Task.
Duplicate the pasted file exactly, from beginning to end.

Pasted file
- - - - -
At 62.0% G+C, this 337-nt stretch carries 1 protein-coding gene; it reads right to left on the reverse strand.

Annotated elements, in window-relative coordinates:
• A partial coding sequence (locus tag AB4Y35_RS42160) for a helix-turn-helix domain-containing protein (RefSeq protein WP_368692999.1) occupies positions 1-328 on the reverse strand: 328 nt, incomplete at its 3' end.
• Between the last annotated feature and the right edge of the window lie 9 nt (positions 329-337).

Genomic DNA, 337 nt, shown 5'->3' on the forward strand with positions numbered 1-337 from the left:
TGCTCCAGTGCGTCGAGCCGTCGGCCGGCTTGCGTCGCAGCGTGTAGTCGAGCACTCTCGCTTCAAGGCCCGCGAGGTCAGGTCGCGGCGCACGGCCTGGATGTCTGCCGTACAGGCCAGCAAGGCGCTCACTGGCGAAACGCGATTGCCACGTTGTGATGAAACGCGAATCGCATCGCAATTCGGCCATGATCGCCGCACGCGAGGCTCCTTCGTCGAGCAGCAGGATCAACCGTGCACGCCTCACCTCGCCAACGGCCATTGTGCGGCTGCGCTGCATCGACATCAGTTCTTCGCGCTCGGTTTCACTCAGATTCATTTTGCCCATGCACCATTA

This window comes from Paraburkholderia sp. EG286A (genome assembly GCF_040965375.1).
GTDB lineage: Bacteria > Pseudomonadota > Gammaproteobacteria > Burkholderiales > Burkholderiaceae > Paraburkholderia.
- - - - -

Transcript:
At 62.0% G+C, this 337-nt stretch carries 1 protein-coding gene; it reads right to left on the reverse strand.

Annotated elements, in window-relative coordinates:
• A partial coding sequence (locus tag AB4Y35_RS42160) for a helix-turn-helix domain-containing protein (RefSeq protein WP_368692999.1) occupies positions 1-328 on the reverse strand: 328 nt, incomplete at its 3' end.
• Between the last annotated feature and the right edge of the window lie 9 nt (positions 329-337).

Genomic DNA, 337 nt, shown 5'->3' on the forward strand with positions numbered 1-337 from the left:
TGCTCCAGTGCGTCGAGCCGTCGGCCGGCTTGCGTCGCAGCGTGTAGTCGAGCACTCTCGCTTCAAGGCCCGCGAGGTCAGGTCGCGGCGCACGGCCTGGATGTCTGCCGTACAGGCCAGCAAGGCGCTCACTGGCGAAACGCGATTGCCACGTTGTGATGAAACGCGAATCGCATCGCAATTCGGCCATGATCGCCGCACGCGAGGCTCCTTCGTCGAGCAGCAGGATCAACCGTGCACGCCTCACCTCGCCAACGGCCATTGTGCGGCTGCGCTGCATCGACATCAGTTCTTCGCGCTCGGTTTCACTCAGATTCATTTTGCCCATGCACCATTA

This window comes from Paraburkholderia sp. EG286A (genome assembly GCF_040965375.1).
GTDB lineage: Bacteria > Pseudomonadota > Gammaproteobacteria > Burkholderiales > Burkholderiaceae > Paraburkholderia.